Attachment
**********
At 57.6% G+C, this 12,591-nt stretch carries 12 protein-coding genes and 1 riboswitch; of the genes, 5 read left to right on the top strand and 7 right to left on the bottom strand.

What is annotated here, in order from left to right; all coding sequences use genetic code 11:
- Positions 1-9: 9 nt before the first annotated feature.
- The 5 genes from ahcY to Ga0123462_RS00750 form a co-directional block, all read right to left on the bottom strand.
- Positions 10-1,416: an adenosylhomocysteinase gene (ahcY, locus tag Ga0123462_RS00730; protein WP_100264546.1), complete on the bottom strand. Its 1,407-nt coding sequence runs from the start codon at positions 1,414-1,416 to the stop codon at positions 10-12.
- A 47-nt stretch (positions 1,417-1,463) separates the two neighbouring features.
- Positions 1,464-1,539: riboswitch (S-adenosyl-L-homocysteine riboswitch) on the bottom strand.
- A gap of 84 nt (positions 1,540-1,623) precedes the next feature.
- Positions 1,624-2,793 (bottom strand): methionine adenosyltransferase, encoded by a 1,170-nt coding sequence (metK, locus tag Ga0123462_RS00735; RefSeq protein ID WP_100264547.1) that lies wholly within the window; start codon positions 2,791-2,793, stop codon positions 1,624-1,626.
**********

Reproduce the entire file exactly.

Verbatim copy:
At 57.6% G+C, this 12,591-nt stretch carries 12 protein-coding genes and 1 riboswitch; of the genes, 5 read left to right on the top strand and 7 right to left on the bottom strand.

What is annotated here, in order from left to right; all coding sequences use genetic code 11:
- Positions 1-9: 9 nt before the first annotated feature.
- The 5 genes from ahcY to Ga0123462_RS00750 form a co-directional block, all read right to left on the bottom strand.
- Positions 10-1,416: an adenosylhomocysteinase gene (ahcY, locus tag Ga0123462_RS00730; protein WP_100264546.1), complete on the bottom strand. Its 1,407-nt coding sequence runs from the start codon at positions 1,414-1,416 to the stop codon at positions 10-12.
- A 47-nt stretch (positions 1,417-1,463) separates the two neighbouring features.
- Positions 1,464-1,539: riboswitch (S-adenosyl-L-homocysteine riboswitch) on the bottom strand.
- A gap of 84 nt (positions 1,540-1,623) precedes the next feature.
- Positions 1,624-2,793 (bottom strand): methionine adenosyltransferase, encoded by a 1,170-nt coding sequence (metK, locus tag Ga0123462_RS00735; RefSeq protein ID WP_100264547.1) that lies wholly within the window; start codon positions 2,791-2,793, stop codon positions 1,624-1,626.